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Oh hello, Sunday, old friend. Oh how I’ve craved you so. The ease at which I feel around you. The scent of laundered sheets perceptibly permeating in the air. A cozy, just-washed zip-up sweatshirt draped over me with the wondrous feel of warmth fresh from the dryer. The knowingness that time need not matter. Nowhere to be. Nothing to do. But you. To soak you in and ride you out, only until we meet again next week. Same bat time. Same bat channel.

If only our relationships could be but all a string of Sundays.

Coming and going with a sense of ease. Of non-doing. Of just being. You do you. They do them. And you share the space to do just that. To just be. But in this day in age, the start of new relationships are acted out as if it’s a Thursday/Friday/Saturday night. We go hard. We splurge. We feel if we don’t do something grandiose and notable (try that new hot restaurant, that new pink Himalayan salted concoction known as a $17 cocktail) than we’re not doing it right. That we won’t win over the new object of our affection. That we won’t look like we’re putting in any investment if we just invite them over to ours to chat and make-out and etc etc etc over a bottle of wine, or a pot of tea. Fuck that noise – we’ve witnessed enough dates on The Bachelor to know that non-doing is not the answer. Non-doing isn’t the way you woo. So we lock down dates to meet in bars, and run from one to another, date in and date out, until we run out of money and superficial conversation in a seemingly continuous slumber.

But it’s only when you can take a Sunday approach to dating, that you can really grow as a potential couple. That you really reach that raw richness that intimate relationships are built on. Because you need to know that the two of you work together in silence. You need to know that you are both secure enough do to do you with them by your side.

When you date someone worth dating, it should be simple and easy and come simply and easily. None of this “Oh let’s check out the latest art exhibit that’s also home to an open-bar and has a dj and oh you have to also wear a suit and a dress and heels and get that hair blow TF out and maybe get a mani and a wax while at it. No, no. I mean sure, that’s nice every now and then (if that’s the sort of thing your into) but like whyyyyy oh why in that 5-10 dates point are we still going all out, and going out at all when we should be trying to see if we can be alone together without sensory overload (other people and staff and servers to chat with when there’s a lull in the convo/when a joke falls short/with perfect lighting and candles and music et al.)? This abuse of our senses that comes with going out date after date after date is a detrimental distraction of an unrealistic life – or as whatever the shelf life is of this particular relationship – together.

Because there will be lulls in coversation. And he will talk about something that might not interest you. And the overhead light in his apartment might be too bright and far from sexy. And he will have to see you without makeup on and all done up for him/for the in-public persona you perpetuate by going out and living the proposed courting-period high life.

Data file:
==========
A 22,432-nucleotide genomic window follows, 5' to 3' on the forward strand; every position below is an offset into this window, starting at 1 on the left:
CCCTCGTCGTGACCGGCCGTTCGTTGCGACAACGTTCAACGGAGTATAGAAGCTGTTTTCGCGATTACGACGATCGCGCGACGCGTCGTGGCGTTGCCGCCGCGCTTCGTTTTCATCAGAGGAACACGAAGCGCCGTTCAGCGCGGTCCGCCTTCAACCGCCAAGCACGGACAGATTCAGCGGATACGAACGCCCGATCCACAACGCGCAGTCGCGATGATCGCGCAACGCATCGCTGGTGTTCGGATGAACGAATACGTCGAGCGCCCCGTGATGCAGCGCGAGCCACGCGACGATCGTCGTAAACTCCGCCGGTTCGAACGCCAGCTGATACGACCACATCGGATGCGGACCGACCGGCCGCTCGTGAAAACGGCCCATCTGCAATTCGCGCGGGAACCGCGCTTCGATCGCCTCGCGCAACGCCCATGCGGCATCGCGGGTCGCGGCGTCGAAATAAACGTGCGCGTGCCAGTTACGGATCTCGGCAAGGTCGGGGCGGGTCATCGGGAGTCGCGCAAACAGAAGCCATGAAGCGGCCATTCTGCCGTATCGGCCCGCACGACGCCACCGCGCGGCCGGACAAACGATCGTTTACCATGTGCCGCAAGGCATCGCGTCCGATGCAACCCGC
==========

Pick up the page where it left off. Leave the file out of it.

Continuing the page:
When you start to get a little serious with someone; when you realize there’s something there and this might be going somewhere, that’s the time you need to date like it’s a Sunday. Can you read your book cuddled up on the cat-hair-ridden couch, with a crochet blanket draped over you, while he’s playing his video games, or clicking next episode on Netflix, without yearning for his attention or affection? Without him taking your wantingness to escape in good plot a(s you flip page after page and read online article after online article) as a sign that you’re not into – or avoiding – him? Can you share well-scripted sentence from your read as you catch yourself giggling out loud, so he too can enjoy a splash of your moment, without him being bothered that you’re distracting him? Because that’s what it is to be a couple. That’s a healthy relationship. And if you answered yes to those questions and actually really enjoy it, then it’s suffice to say you’re on the right page. But if you answered no, then this is exactly why you need to have a Sunday date early on. Because we often learn this about the people we date too far in, when we’re already hella invested and then when we can’t be like that with them, we’ve already put so much time and money into it that we overlook the warning signs with rosy-shaded glasses.

We so often fear the silence and the comfort that comes with getting to a point where we can be ourselves with another, and we push it off by lining up another godforsaken date night, with an even more so godforsaken bar tab. We want it so we can hide behind all the stimulation. We want it so we can brag to our friends (who aren’t as lucky in love) about our apres date night run-down. Cut that noise. Because to grow and establish a healthy connection and bond, Sundays – and acting as if your relationship is one – is where you can truly determine where your real connection lies.

– Jen

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